Four Rules of Research according to Paul Krugman

A couple weeks ago, I drove to the Oregon coast with my sweetie, who is a Paul Krugman devotee. (Krugman is a professor of economics and international affairs at Princeton and writes an op-ed column and a blog for the New York Times.) As we wound through the forest, the two of us were listening to a podcast of a conversation between Krugman and CUNY’s Peter Beinart. Of course, they mostly talked economics and politics, but for a few moments the discussion became about the art and craft of writing—specifically, the challenges that an academic may have when trying to write for a broader audience.

Naturally, my ears perked right up. Krugman actually reveals his “four rules for economic research”:

  • Question the question.
  • Listen to the gentiles.
  • Dare to be silly.
  • Simplify, simplify.

They’re straightforward tips, but you should really hear all he has to say about them. (I’d love to ruminate on them and unpack them in a proper blog post, but I’m really booked up to my ears with academic editing projects for two university presses right now. I’ve been disappointed not to have more time to blog and create Tweed resources this month!)

So today I had a few minutes to transcribe the bit of the Beinart-Krugman conversation about writing, and I thought I’d share it with you all. What follows is just a rough, unedited transcription. By “unedited,” I mean that I only listened to the audio once while typing, and I didn’t even copyedit my own transcript. (As you can imagine, that’s out of character for me.) It is truly a crude rendering, but you can listen (and watch) the recording online if you want. I just hope that my making the transcribed snippet available sparks your interest.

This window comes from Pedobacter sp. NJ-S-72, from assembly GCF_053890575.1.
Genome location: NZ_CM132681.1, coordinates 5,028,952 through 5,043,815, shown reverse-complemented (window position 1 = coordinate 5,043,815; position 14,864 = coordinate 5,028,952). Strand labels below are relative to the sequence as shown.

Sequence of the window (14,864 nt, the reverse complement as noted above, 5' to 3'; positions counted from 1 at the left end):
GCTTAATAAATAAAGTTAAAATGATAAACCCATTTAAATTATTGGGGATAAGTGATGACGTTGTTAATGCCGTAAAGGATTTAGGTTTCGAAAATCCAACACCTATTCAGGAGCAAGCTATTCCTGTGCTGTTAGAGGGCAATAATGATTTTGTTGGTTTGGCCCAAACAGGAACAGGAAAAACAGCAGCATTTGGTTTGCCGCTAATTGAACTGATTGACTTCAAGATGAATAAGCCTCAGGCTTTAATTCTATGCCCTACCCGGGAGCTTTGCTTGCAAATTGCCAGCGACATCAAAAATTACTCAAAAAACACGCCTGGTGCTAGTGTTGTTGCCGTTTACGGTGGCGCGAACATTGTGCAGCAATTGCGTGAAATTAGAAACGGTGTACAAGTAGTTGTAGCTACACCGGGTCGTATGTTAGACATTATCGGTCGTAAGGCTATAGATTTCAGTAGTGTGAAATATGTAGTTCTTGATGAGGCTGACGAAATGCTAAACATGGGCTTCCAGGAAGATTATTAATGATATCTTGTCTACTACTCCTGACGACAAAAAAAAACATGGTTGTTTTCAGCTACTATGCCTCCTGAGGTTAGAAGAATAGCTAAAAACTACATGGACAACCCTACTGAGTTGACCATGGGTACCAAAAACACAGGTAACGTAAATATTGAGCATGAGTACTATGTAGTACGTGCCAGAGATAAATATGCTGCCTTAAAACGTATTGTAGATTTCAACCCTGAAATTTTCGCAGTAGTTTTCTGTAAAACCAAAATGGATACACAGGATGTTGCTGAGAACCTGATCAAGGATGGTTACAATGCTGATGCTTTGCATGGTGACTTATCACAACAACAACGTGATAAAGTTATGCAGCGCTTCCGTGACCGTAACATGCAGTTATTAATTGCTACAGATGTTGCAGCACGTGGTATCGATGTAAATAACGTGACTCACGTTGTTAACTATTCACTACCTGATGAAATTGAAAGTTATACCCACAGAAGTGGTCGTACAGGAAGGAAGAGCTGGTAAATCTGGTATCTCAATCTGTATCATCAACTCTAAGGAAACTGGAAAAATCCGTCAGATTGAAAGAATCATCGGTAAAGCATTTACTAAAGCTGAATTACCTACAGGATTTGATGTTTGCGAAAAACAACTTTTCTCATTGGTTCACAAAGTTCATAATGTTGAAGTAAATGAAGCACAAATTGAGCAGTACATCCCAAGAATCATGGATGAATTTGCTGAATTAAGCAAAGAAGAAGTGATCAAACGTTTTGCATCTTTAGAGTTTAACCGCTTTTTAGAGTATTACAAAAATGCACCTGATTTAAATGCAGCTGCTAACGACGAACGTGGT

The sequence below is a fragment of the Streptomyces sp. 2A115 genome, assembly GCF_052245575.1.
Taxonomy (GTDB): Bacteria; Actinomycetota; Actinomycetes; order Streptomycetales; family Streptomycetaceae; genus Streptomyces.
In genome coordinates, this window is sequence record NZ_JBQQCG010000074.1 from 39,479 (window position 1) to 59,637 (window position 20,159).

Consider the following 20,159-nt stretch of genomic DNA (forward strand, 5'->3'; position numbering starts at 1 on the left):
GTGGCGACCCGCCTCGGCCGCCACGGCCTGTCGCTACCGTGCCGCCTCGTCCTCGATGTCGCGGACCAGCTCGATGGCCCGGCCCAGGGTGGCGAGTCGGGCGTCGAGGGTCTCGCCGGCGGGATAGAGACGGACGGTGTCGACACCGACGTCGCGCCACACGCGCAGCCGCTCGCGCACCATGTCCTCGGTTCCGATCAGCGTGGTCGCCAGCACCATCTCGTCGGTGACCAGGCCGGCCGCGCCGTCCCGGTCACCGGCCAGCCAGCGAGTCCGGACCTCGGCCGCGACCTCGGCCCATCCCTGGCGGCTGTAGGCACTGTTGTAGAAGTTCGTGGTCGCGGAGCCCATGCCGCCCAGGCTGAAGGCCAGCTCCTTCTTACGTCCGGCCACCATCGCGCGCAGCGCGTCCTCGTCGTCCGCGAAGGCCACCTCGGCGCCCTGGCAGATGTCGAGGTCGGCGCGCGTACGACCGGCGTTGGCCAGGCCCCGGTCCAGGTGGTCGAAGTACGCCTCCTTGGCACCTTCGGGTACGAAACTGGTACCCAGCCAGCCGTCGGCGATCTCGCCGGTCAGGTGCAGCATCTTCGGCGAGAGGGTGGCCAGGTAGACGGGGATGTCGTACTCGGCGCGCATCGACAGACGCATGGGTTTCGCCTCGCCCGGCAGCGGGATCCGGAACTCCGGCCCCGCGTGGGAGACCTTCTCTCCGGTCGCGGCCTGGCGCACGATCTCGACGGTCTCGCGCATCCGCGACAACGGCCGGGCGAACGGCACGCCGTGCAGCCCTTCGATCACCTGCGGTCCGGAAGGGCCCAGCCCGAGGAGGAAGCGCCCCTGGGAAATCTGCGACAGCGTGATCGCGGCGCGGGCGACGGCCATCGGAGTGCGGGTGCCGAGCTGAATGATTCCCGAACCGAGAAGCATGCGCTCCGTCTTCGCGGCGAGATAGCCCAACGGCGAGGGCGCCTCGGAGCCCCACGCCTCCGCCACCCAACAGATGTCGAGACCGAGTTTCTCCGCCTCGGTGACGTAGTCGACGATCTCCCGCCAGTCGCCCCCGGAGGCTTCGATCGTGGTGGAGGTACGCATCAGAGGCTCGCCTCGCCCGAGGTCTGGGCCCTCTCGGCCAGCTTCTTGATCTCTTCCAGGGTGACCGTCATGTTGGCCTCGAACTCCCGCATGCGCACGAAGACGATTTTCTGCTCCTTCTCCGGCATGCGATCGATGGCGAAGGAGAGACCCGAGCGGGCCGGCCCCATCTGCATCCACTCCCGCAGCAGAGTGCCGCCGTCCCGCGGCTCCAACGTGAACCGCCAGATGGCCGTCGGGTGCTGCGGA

Read on, and be sure to check out the full video and audio at, which has actually broken the talk into handy chapters. The bit on writing is chapter 12 and about four minutes long. If you download the whole thing, that part starts at about 33:20.

I do not own the rights to the following material. I make no promises about the accuracy of my transcription, but I did try to capture the speakers’ words as I heard them. Please check out for this and other excellent audiovisual resources.

Paul Krugman on Academics, Writing, and Public Intellectualism